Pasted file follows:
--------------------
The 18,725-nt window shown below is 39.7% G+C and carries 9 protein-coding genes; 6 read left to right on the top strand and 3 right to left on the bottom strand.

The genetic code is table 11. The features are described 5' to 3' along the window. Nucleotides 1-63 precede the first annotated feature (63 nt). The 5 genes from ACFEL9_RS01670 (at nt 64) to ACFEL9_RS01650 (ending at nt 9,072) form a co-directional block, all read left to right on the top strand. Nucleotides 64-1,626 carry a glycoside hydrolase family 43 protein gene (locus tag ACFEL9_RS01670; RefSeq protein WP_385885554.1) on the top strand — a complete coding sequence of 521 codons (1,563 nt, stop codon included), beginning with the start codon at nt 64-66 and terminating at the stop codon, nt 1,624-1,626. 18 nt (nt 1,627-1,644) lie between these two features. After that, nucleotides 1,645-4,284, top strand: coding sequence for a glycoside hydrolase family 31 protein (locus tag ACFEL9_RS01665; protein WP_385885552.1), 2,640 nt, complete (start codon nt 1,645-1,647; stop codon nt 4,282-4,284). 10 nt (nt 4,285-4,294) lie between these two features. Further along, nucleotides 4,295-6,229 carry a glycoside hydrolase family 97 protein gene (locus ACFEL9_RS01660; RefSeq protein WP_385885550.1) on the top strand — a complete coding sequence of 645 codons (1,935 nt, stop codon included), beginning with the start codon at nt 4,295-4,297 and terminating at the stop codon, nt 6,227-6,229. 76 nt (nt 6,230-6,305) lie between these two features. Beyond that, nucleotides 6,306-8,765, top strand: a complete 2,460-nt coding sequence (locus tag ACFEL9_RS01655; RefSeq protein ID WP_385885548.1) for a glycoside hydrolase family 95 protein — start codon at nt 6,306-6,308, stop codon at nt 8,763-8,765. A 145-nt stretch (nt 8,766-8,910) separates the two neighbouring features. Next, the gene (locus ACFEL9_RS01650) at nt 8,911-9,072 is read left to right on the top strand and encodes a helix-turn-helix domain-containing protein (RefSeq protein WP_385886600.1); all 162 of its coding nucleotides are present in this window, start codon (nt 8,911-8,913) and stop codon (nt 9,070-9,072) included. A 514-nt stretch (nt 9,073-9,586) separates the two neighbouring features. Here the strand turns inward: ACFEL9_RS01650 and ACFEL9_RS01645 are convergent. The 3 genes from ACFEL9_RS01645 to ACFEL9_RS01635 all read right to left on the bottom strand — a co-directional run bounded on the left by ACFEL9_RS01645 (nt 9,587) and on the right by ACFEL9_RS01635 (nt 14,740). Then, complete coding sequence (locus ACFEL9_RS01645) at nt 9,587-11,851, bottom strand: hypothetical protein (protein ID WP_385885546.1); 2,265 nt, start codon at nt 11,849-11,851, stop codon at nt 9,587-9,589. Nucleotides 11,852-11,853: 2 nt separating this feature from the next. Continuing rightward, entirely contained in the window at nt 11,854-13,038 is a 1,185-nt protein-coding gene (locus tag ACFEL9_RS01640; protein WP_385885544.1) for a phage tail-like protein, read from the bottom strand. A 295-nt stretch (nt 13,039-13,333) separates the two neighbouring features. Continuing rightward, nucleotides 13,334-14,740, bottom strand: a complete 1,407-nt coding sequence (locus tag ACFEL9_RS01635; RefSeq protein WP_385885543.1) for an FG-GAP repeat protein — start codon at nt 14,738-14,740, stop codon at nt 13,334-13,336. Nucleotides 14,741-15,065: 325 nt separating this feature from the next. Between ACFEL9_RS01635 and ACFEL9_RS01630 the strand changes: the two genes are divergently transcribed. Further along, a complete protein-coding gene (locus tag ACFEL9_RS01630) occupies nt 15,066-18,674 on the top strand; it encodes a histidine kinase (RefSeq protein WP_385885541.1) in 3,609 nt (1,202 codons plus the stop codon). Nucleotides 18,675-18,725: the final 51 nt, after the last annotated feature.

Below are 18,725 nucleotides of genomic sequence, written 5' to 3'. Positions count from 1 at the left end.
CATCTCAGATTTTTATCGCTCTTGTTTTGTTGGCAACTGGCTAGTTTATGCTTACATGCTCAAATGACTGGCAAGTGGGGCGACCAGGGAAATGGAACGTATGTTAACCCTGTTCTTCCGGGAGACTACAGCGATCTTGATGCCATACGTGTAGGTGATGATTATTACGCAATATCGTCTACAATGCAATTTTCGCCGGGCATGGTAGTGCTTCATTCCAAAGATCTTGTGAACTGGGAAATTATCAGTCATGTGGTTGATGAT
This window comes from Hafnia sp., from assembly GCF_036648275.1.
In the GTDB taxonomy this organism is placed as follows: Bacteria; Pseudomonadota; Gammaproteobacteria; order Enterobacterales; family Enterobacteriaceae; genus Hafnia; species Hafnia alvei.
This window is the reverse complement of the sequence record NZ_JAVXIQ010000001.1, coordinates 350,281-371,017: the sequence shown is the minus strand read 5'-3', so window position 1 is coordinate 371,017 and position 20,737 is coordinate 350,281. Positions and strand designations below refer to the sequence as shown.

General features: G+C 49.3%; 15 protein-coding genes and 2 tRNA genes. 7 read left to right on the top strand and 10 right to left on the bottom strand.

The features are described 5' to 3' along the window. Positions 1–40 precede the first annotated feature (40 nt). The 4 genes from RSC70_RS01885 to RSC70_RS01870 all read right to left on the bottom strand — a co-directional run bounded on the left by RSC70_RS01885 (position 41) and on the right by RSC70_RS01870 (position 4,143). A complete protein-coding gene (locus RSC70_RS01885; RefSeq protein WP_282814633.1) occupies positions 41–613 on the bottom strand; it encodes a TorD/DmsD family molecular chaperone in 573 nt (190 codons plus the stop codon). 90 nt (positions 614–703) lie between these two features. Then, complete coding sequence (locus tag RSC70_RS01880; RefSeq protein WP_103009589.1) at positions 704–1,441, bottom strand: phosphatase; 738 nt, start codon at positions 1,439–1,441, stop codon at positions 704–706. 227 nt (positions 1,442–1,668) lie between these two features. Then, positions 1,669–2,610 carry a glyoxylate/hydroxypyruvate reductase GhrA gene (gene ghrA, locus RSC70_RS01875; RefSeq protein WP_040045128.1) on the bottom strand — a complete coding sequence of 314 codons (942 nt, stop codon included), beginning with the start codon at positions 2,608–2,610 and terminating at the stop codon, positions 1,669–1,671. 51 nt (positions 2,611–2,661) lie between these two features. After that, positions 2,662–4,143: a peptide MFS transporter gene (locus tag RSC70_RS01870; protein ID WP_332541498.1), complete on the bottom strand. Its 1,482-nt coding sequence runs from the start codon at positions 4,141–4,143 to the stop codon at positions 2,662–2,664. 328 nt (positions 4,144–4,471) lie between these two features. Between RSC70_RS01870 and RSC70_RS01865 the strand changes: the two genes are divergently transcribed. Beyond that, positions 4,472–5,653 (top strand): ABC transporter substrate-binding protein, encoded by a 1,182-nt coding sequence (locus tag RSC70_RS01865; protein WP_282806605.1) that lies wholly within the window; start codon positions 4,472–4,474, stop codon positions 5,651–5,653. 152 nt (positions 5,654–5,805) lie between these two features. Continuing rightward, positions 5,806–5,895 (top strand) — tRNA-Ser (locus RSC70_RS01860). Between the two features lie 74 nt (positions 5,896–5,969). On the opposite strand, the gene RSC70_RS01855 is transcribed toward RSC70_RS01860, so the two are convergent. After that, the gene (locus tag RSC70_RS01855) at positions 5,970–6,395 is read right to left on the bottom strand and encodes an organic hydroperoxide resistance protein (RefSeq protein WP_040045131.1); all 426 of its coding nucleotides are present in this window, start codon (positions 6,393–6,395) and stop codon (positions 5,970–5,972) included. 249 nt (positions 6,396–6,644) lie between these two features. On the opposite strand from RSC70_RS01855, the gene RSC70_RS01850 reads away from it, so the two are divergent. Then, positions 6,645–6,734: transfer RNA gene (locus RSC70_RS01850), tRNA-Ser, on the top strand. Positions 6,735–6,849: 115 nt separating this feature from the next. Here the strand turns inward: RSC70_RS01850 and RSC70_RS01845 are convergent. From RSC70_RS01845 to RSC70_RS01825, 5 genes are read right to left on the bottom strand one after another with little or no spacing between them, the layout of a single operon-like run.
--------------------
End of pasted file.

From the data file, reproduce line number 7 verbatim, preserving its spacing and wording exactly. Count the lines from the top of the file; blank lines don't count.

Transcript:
This window is the reverse complement of the sequence record NZ_JAVXIQ010000001.1, coordinates 350,281-371,017: the sequence shown is the minus strand read 5'-3', so window position 1 is coordinate 371,017 and position 20,737 is coordinate 350,281. Positions and strand designations below refer to the sequence as shown.